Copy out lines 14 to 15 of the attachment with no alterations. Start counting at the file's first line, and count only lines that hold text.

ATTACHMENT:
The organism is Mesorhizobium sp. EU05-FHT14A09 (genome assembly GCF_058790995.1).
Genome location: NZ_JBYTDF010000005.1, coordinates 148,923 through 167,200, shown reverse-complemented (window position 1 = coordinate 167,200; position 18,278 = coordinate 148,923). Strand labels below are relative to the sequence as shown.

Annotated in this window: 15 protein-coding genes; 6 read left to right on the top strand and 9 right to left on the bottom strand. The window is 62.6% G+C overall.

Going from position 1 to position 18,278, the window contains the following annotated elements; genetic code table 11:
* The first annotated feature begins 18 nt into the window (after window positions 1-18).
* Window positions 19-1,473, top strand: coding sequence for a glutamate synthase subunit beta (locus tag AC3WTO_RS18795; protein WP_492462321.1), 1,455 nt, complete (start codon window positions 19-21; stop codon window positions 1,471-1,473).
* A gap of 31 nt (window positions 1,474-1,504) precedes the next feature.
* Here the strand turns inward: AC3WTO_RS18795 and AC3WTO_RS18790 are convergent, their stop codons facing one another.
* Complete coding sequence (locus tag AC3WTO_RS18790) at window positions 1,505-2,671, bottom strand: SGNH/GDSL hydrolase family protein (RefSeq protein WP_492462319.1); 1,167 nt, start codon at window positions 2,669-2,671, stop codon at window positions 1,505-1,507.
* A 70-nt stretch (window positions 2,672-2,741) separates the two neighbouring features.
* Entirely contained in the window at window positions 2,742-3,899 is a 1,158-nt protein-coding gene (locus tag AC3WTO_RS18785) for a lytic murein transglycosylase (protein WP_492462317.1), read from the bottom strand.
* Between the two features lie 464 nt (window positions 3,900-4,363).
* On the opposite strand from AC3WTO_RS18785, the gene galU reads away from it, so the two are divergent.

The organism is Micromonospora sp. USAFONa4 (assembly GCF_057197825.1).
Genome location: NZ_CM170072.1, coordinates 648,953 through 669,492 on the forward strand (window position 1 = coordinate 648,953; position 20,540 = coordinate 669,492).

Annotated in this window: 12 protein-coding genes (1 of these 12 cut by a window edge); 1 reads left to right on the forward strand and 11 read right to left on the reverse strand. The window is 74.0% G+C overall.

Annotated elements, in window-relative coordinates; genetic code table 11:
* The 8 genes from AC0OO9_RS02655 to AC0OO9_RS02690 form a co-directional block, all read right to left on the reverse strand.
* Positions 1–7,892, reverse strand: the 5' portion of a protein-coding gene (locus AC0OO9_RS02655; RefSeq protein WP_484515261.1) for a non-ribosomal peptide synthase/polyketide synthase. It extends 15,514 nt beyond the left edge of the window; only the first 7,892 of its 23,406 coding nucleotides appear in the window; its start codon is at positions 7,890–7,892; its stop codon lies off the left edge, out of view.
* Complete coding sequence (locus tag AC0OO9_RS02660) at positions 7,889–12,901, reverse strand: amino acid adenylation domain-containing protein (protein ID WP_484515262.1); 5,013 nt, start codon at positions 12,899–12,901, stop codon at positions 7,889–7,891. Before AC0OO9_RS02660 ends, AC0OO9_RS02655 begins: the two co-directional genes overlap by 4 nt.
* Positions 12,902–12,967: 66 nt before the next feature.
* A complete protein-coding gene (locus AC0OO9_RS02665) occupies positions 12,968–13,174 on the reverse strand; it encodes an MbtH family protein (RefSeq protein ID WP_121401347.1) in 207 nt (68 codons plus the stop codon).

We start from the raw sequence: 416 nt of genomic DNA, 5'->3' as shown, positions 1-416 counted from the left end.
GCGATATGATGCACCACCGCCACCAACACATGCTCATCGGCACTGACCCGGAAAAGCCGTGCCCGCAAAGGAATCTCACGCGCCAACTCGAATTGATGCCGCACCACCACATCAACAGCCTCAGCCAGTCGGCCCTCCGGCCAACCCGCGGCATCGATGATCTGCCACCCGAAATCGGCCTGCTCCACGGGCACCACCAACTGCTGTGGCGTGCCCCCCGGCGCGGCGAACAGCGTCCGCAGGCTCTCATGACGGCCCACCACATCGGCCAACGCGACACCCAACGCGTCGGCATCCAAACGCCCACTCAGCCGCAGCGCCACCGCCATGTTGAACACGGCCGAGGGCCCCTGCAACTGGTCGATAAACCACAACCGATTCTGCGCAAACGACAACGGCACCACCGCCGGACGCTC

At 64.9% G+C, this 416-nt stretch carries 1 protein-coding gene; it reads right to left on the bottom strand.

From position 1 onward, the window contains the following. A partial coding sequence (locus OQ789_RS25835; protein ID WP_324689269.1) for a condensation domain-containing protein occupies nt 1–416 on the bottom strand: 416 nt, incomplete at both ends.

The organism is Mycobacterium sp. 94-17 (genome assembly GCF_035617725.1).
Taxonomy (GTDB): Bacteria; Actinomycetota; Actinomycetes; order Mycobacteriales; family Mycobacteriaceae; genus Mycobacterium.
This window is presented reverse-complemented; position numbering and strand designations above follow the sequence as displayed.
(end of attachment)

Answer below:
The organism is Micromonospora sp. USAFONa4 (assembly GCF_057197825.1).
Genome location: NZ_CM170072.1, coordinates 648,953 through 669,492 on the forward strand (window position 1 = coordinate 648,953; position 20,540 = coordinate 669,492).